Minding Your Marketing

Contrary to popular belief, it’s possible to market and sell your artwork without compromising your artistic integrity. Artists do it every day. But because it’s not always easy to make the transition from artist to businessperson, we called on some top-selling artists for their advice:

1. Make sure you’re ready. It never hurts to test the waters before you dive into a full-scale marketing plan. “Be sure you’re ready when you put yourself out there,” advises Malcolm Brown, a mixed- media artist in Cleveland, Ohio. “You can test your readiness by participating in local festivals. There, you can see whether there’s a market for you.”

In addition to sales, a festival also gives you the opportunity for feedback from potential customers, says Minnesota&#151based Steven J. Levin. “We spend so much time in the studio and only have our friends to get opinions from.”

Use these tools to determine if you and your art are ready for bigger sales and marketing efforts. You can also figure out whether you should target a different market, or if it’s time to polish your art making skills.

2. Make time for business. Being an artist is a career that requires more than creating fabulous paintings. There are many jobs artists must fulfill in order to be successful. For example, you must take your own photographs or hire someone to do it, write your résumé, compose descriptions of your work, remember when and where to ship your pieces, and more. These take time away from making your art, but if you schedule business tasks into your daily routine you can take care of them quickly and efficiently. “It’s important to be self-disciplined,” says California&#151based oil painter Hilary Eddy. “I don’t think a lot of artists take it seriously as a job.”

3. Build your résumé. Juried competitions, solo exhibitions, honors and awards will not only make your résumé look good, they’ll also help to establish you as a serious artist. “Collectors will pay more attention to you if you’ve proven yourself with juried shows and a serious background,” say Eddy. “The way I went about my career was to enter a lot of juried shows, which also helped me get exposure,” she says. “I also applied for solo exhibitions, which helped me build a substantial resume.”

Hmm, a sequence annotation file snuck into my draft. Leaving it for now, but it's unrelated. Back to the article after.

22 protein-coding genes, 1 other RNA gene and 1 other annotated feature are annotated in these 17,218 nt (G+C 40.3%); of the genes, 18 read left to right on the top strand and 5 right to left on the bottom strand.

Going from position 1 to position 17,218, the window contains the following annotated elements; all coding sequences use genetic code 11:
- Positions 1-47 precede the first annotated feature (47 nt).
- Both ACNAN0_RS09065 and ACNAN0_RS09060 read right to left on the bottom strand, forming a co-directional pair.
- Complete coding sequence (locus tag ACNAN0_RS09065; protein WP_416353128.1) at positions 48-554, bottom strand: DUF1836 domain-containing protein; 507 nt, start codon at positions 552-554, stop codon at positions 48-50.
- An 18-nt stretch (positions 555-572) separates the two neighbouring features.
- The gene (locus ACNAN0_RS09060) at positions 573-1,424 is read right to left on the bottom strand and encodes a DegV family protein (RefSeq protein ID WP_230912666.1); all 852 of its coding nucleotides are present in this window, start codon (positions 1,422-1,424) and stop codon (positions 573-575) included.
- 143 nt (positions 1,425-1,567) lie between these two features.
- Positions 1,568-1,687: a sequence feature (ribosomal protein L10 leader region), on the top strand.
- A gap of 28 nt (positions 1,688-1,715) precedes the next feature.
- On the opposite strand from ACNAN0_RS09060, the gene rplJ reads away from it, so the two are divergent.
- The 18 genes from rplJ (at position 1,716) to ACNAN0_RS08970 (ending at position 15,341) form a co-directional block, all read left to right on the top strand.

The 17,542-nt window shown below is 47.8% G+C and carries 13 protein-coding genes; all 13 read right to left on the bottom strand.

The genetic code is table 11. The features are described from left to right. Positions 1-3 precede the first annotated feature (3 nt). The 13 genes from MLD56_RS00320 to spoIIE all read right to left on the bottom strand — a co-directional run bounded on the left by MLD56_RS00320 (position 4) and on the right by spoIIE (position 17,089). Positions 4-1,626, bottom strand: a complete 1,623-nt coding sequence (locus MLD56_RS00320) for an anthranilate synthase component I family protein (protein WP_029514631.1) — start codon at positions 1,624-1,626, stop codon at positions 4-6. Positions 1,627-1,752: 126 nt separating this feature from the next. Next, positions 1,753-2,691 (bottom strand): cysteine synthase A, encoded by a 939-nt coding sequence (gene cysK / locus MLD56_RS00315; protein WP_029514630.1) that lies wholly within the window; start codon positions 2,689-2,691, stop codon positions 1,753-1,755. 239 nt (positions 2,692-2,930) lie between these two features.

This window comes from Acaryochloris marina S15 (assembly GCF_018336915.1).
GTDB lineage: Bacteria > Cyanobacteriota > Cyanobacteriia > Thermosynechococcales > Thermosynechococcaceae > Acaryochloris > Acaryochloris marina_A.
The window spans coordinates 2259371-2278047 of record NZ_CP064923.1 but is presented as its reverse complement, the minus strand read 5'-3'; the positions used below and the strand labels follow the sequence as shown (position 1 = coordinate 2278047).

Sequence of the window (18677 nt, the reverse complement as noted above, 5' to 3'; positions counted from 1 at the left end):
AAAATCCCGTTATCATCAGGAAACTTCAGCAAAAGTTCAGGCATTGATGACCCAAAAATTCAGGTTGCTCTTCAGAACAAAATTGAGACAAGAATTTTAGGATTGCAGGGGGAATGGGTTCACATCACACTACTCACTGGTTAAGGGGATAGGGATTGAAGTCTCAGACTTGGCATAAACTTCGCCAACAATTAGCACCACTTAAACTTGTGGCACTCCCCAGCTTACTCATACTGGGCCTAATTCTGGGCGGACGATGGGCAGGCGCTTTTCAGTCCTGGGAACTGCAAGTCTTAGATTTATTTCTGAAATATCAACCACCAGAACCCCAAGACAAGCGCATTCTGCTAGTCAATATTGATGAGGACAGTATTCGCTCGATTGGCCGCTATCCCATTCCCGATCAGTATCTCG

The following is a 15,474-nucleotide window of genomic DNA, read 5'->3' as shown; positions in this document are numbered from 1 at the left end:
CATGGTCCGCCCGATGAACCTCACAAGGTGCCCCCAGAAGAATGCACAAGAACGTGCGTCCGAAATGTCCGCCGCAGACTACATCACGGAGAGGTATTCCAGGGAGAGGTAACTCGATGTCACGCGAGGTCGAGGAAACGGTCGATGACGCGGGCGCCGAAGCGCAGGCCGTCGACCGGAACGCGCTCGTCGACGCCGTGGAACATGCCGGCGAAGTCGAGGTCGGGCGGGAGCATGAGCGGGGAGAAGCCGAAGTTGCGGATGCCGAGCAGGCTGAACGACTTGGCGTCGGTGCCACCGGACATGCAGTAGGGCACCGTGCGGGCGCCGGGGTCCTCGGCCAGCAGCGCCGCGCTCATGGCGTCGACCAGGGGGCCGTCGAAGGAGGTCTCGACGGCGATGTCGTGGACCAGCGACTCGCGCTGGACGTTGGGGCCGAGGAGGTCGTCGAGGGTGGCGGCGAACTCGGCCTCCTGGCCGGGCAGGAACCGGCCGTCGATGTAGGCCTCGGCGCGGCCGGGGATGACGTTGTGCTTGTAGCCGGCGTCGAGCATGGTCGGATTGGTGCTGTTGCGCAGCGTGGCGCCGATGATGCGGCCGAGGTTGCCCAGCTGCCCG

4. Target your market. Artists set themselves up for disappointment if they don’t search out the place where their work has the best chance of being successful. You wouldn’t, for instance, try selling an experimental work at a portrait gallery. Rather, try selling your watercolor daisies at a flower show, or your portraits of famous musicians at a music festival.

Remember that you should also look beyond your immediate locale. “I think your market might be limited if you simply go to local galleries,” says Levin. “If you’re in New York City, that’s one thing. But if you’re in a small town, it’s a bit harder to find a big enough market for your work. And if you can do enough work to provide art to more than one gallery, you’ll be able to reach new and different audiences.”

5. Be creative in your marketing efforts. Put as much energy into your business as you put into making art. Business doesn’t have to be boring—in fact, your marketing will be much more effective if it’s imaginative. Creativity and innovation in your marketing strategies will speak highly of your artistic abilities to potential buyers.

Santa Fe, New Mexico, watercolorist Fran Larsen tells of an artist she knows who left a successful art career in Chicago to start over in the Southwest. “He decided that what he wanted to do the most was travel the world and paint what he saw,” she says. “But he didn’t have the money to do that, so he ‘pre-marketed’ his trip.” He went to various people in the community who might be interested in what he was doing. In essence, he asked them to “subscribe” to his trip. In exchange for a set amount of money to help sponsor his trip abroad, the artist would return with a large quantity of paintings and then offer the subscribers first dibs on the resulting works at a lower price. “You must be as creative with marketing as you are with your art,” says Larsen.

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